However in a media briefing, Mrs May repeatedly refused to condemn Mr Johnson’s words in those terms, saying merely that they had caused offence and merited an apology.

Mrs May and Ms Sturgeon’s meeting, convened on the margins of a signing ceremony for a £1.2bn City Deal for Edinburgh, was their first face-to-face encounter since March.

In the months since, relations between Edinburgh and London have nosedived because of profound disagreements over devolution and the constitution, including a UK challenge at the Supreme Court on the validity of Holyrood’s alternative Brexit Bill.

After the meeting, Mrs May insisted the Chequers plan would deliver a good deal for all of the UK, and called on the SNP to get behind it, not “sow division”. 

She said: “We have set out a clear proposal in the Chequers plan that delivers on the Brexit vote while protecting jobs and livelihoods in the UK. That’s important for all parts of the UK.  

“We’re negotiating [with the EU] as the United Kingdom.  I think it’s incumbent on all parts of the United Kingdom to be supporting the proposals that we’re putting forward in their interaction with Brussels.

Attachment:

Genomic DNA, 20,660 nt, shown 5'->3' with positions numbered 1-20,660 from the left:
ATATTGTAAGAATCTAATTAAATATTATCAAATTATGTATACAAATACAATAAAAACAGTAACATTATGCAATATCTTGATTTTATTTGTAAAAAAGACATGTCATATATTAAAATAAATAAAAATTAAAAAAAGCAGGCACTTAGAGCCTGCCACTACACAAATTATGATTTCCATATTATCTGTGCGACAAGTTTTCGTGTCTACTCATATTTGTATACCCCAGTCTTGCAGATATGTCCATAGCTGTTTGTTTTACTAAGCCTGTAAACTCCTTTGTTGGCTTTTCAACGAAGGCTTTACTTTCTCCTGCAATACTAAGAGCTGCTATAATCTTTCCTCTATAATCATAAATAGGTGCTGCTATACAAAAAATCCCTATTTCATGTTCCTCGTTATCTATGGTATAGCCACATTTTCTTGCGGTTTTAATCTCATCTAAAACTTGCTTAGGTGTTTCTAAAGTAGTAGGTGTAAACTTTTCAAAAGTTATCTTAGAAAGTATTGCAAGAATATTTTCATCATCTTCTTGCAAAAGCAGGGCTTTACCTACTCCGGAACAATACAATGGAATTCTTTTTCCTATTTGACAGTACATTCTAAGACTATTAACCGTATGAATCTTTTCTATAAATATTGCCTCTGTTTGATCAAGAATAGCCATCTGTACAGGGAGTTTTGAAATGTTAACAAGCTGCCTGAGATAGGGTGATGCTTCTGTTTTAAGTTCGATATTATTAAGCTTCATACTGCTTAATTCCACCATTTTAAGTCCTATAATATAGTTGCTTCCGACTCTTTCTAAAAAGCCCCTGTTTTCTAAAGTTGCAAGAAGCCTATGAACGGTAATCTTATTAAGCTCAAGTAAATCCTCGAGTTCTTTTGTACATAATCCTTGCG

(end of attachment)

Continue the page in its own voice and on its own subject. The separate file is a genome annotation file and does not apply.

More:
“I think it’s important we see those proposals being supported rather than, sadly, what I fear what we see here, which is an attempt to sow the politics of division.”

International Trade Secretary Liam Fox said on Sunday, who previously predicted a deal would be the “easiest in the world”, said the odds of a chaotic no deal were now 60-40.

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Mrs May ducked questions on whether she agreed with his assessment.
Ms Sturgeon said on Monday the negotiating “scare tactic” only made a no deal more likely. 

Official analyses have suggested a no deal, in which the UK crashed out of the EU with a future relationship on trade and customs agreed, could damage the economy, lead to log-jams at the ports, create food and drug shortages, and potentially lead to civil unrest.

Professor Sir John Curtice of Strathclyde University said he expected a second referendum to be “kicked into the long grass”.

He told the Courier newspaper: “It’s very contingent on Brexit. I think at the moment the odds are against it, but probably only marginally.”

He said if the SNP was planning a referendum, Ms Sturgeon would have been much more politically active this summer, rather than keeping a fairly low profile.

He added: “If you make the assumption that Ms Sturgeon wants to remain first minister until at least May 2021 – and if you also make the not unreasonable assumption that if she holds an early referendum and loses she’s out – you can see that she has a strong disincentive at the moment to go (for Indyref2).”

Ms Sturgeon said she respected Prof Curtice but he “does not live inside my head”.

Mrs May would almost certainly reject another call for a second independence referendum if Ms Sturgeon were to ask for one, especially given her reliance on the DUP at Westminster.

However even a rejection could be useful to Ms Sturgeon, as she could claim it as evidence of the UK treating Scotland with contempt in the run-up to the 2021 Holyrood election.